Articles | Volume 12, issue 11
Solid Earth, 12, 2633–2669, 2021
https://doi.org/10.5194/se-12-2633-2021

Special issue: New insights into the tectonic evolution of the Alps and the...

Solid Earth, 12, 2633–2669, 2021
https://doi.org/10.5194/se-12-2633-2021

Research article 25 Nov 2021

Research article | 25 Nov 2021

Orogenic lithosphere and slabs in the greater Alpine area – interpretations based on teleseismic P-wave tomography

Mark R. Handy et al.

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Cited articles

Agard, P. and Handy, M. R.: Ocean subduction dynamics in the Alps, in: Shedding Light on the European Alps, edited by: McCarthy, A. and Müntener, O., Guest Editors, Elements, 17, 9–16, https://doi.org/10.2138/gselements.17.1.9, 2021. 
Argand, E.: Des Alpes et de l'Afrique: Bulletin de la Société Vaudoise des Sciences Naturelles, 55, 233–236, 1924. 
Artemieva, I.: The Lithosphere: An Interdisciplinary Approach, Cambridge University Press Monograph, 794 pp., ISBN 9780521843966, 2011. 
Babuska, V., Plomerova, J., and Granet, M.: The deep lithosphere in the Alps: a model inferred from P residuals, Tectonophysics, 176, 137–165, https://doi.org/10.1016/0040-1951(90)90263-8, 1990.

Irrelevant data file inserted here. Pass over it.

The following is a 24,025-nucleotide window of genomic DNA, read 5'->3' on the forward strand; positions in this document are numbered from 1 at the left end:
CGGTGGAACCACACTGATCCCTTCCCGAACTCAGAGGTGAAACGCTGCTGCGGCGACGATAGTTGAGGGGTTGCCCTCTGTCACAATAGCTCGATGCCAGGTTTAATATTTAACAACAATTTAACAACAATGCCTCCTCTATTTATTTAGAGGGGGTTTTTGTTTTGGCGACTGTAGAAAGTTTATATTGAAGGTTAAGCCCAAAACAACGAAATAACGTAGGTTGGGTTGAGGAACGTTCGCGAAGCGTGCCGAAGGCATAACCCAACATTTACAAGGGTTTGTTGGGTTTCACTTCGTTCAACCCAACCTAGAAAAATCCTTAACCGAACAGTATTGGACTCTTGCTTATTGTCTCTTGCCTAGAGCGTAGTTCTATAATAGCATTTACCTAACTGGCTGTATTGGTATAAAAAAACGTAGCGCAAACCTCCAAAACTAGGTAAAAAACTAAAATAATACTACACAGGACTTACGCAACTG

Baran, R., Friedrich, A. M., and Schlunegger, F.: The late Miocene to Holocene erosion pattern of the Alpine foreland basin reflects Eurasian slab unloading beneath the western Alps rather than global climate change, Lithosphere, 6, 124–131, https://doi.org/10.1130/L307.1, 2014. 
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Short summary
New images from the multi-national AlpArray experiment illuminate the Alps from below. They indicate thick European mantle descending beneath the Alps and forming blobs that are mostly detached from the Alps above. In contrast, the Adriatic mantle in the Alps is much thinner. This difference helps explain the rugged mountains and the abundance of subducted and exhumed units at the core of the Alps. The blobs are stretched remnants of old ocean and its margins that reach down to at least 410 km.